Even if survivors of pediatric neuroblastoma received treatment before 1 year old, they are still at risk for cognitive issues years later.
Survivors of pediatric neuroblastoma may face cognitive difficulties years down the line, even if their treatment occurred before age 1, explained Caroline Hesko, MD, MPH, a pediatric hematology/oncology fellow at the University of Chicago Comer Children’s Hospital.
“Even those patients who were younger than a year—who we think of as not getting a lot of treatment—were still at risk for a lot of these impairments,” Hesko said in an interview with Oncology Nursing News®. “So be aware that even patients who you think are at low risk may still be having issues later on in life.”
Hesko and her team analyzed data from the Childhood Cancer Survivor Study (CCSS), which is a large database of childhood cancer data pooled from more than 30 institutions across the United States from 1970 to 1999. The study included participants who had received a diagnosis before age 21 and closest age-matched siblings as controls. Genetic and genomic data were also included. Specifically, Hesko’s research examined the cohort of patients with neuroblastoma.
Using a neurocognitive questionnaire, the researchers analyzed 4 domains: task efficiency, organizations, emotional regulation, and memory. A total of 837 neuroblastoma survivors were analyzed. Survivors were divided into 2 groups: those who were diagnosed and treated before age 1 and those who were older than 1.
Survivors’ outcomes were compared against their age-matched siblings. Depending on their age of diagnosis and the type of therapy they received, survivors were found to be at different levels of risk.
“We specifically found that survivors were at an almost 80% risk of impairment in task efficiency. When we think of task efficiency, we think of processing speed and how fast someone is able to do a task,” Hesko said. “Those impairments not only depend on age, but also the types of therapies they got. We found that patients who were exposed to platinum-based chemotherapy agents were at higher risk for impairment.”
Survivors were at a 50% higher risk of task efficiency impairment and emotional regulation compared with the sibling controls. Among patients who were 1 years old or younger, there was a higher risk of impairment for those who were treated with platinum chemotherapy, had hearing loss associated with treatment, and neurologic conditions.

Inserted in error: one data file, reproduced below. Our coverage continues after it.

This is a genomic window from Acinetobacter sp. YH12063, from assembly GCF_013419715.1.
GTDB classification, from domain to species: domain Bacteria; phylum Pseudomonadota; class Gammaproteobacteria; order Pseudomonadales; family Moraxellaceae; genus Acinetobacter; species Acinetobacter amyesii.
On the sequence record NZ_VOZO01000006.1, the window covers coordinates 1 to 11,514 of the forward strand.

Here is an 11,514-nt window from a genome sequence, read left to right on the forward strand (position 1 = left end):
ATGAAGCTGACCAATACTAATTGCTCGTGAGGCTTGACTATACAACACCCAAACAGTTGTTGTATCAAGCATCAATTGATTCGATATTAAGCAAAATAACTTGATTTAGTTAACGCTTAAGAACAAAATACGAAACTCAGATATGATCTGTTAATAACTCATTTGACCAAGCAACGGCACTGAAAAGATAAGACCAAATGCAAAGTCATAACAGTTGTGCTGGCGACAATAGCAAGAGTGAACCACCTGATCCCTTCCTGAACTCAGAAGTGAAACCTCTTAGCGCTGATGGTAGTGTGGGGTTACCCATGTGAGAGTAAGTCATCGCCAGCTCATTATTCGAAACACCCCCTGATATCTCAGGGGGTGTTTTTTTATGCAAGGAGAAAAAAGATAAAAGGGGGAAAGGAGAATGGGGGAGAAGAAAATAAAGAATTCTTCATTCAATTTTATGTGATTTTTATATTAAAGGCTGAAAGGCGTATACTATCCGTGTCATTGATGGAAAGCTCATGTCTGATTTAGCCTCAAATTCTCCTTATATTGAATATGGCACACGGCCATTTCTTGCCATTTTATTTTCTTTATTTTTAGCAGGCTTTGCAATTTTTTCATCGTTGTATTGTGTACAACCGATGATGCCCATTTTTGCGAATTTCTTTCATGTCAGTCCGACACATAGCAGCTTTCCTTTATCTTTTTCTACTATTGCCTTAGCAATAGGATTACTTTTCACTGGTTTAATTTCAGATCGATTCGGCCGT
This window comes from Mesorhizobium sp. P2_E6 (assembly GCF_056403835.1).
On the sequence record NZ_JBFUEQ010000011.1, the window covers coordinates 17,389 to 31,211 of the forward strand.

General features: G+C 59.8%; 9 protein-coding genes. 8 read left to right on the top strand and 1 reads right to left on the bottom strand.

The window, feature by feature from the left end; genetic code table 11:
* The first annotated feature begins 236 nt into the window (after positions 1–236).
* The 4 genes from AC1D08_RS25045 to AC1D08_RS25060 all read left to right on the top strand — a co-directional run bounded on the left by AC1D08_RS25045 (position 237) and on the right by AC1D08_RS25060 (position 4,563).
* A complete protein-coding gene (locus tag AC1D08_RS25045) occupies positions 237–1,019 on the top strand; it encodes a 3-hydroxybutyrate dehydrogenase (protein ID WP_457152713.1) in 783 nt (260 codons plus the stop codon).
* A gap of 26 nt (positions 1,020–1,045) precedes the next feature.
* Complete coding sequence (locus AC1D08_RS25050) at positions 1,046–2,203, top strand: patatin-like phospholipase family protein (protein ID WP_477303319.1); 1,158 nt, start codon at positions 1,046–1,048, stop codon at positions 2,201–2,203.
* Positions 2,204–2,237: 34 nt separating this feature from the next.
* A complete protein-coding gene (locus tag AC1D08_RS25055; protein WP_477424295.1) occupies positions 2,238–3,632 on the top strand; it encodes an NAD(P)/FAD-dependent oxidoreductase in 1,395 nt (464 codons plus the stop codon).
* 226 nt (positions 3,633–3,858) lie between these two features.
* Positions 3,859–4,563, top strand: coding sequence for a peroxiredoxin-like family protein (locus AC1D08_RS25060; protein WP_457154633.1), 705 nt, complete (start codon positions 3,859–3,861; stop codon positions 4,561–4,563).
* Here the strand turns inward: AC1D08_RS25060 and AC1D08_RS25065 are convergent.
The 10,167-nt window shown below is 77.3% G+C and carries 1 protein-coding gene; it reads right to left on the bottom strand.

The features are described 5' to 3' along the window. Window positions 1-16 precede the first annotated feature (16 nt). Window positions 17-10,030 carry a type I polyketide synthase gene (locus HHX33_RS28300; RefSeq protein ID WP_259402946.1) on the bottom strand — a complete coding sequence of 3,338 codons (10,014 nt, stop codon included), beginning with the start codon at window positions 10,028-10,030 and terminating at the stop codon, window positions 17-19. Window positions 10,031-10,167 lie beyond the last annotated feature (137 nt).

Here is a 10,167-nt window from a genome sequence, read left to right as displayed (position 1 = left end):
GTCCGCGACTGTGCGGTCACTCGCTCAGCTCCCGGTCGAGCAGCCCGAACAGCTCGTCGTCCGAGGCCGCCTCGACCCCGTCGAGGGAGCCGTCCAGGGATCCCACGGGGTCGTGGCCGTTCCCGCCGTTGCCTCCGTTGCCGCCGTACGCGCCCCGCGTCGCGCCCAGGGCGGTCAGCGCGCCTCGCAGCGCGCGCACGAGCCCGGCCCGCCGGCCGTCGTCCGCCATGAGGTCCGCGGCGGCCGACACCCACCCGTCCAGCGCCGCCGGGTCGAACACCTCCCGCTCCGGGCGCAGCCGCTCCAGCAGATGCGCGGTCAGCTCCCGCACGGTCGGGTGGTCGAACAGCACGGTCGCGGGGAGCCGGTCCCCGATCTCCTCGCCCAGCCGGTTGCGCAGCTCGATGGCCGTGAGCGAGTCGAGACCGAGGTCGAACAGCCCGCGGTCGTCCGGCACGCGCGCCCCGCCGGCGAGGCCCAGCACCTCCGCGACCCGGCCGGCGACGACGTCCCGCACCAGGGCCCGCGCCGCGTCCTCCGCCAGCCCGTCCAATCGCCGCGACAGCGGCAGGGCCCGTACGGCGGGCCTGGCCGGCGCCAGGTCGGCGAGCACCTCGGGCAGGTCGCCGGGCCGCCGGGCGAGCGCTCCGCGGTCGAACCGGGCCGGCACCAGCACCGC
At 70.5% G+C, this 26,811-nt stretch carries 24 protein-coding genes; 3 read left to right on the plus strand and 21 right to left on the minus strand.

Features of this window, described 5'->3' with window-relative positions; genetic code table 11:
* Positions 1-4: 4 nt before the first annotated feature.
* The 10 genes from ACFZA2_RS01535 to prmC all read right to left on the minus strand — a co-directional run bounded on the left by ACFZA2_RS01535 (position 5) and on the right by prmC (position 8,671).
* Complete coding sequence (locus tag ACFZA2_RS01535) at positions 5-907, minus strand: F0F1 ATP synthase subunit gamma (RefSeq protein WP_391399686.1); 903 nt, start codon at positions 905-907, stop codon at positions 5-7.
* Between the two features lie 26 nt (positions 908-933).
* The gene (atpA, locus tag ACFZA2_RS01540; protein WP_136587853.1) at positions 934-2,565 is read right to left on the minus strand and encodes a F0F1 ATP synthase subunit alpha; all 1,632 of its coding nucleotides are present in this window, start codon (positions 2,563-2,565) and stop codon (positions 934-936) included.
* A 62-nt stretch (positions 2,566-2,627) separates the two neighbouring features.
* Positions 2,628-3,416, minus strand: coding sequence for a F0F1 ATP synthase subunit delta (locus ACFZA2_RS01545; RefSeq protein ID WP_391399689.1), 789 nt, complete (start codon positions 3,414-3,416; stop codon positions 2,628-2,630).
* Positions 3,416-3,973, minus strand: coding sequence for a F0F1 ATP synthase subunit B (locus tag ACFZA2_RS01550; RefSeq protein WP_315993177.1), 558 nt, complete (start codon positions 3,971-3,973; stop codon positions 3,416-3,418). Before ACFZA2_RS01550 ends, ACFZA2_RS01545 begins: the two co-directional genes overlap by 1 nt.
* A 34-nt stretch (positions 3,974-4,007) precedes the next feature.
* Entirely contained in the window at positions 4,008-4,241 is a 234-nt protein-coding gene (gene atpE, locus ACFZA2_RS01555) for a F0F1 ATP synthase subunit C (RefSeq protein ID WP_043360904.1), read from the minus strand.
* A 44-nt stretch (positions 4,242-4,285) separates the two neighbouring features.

“Especially when it comes to platinum exposure, linked to that is also hearing loss that can go with, and those patients are at higher risk for impairments,” Hesko said. “Knowing that [we should have] patients and families be on the lookout for [signs of impairments] and be proactive about getting help.”
The good news is that if patients, families, and their care teams notice the signs of cognitive impairments, there are interventions that can help.
“For example, if a young student is having issues with organization or processing speed, it may just be that they need a different way of organizing their work to be able to help them to succeed. Similarly, knowing if [a survivor] struggles in these areas, figuring out what type of job may be best will help [them] to make an informed decision on how to move forward,” Hesko said.
Moving forward, clinicians should be cognizant of the signs and risks of cognitive impairment and discuss them with patients and their families, Hesko explained. If families know that their child’s cognitive impairment could be a result of their cancer treatment, they can better seek support to help them succeed.
“The hope is that they’ll be able to get the help that they need, especially when it comes to things like school allowances, as well as insurance companies being able to get therapies that may help them,” Hesko said.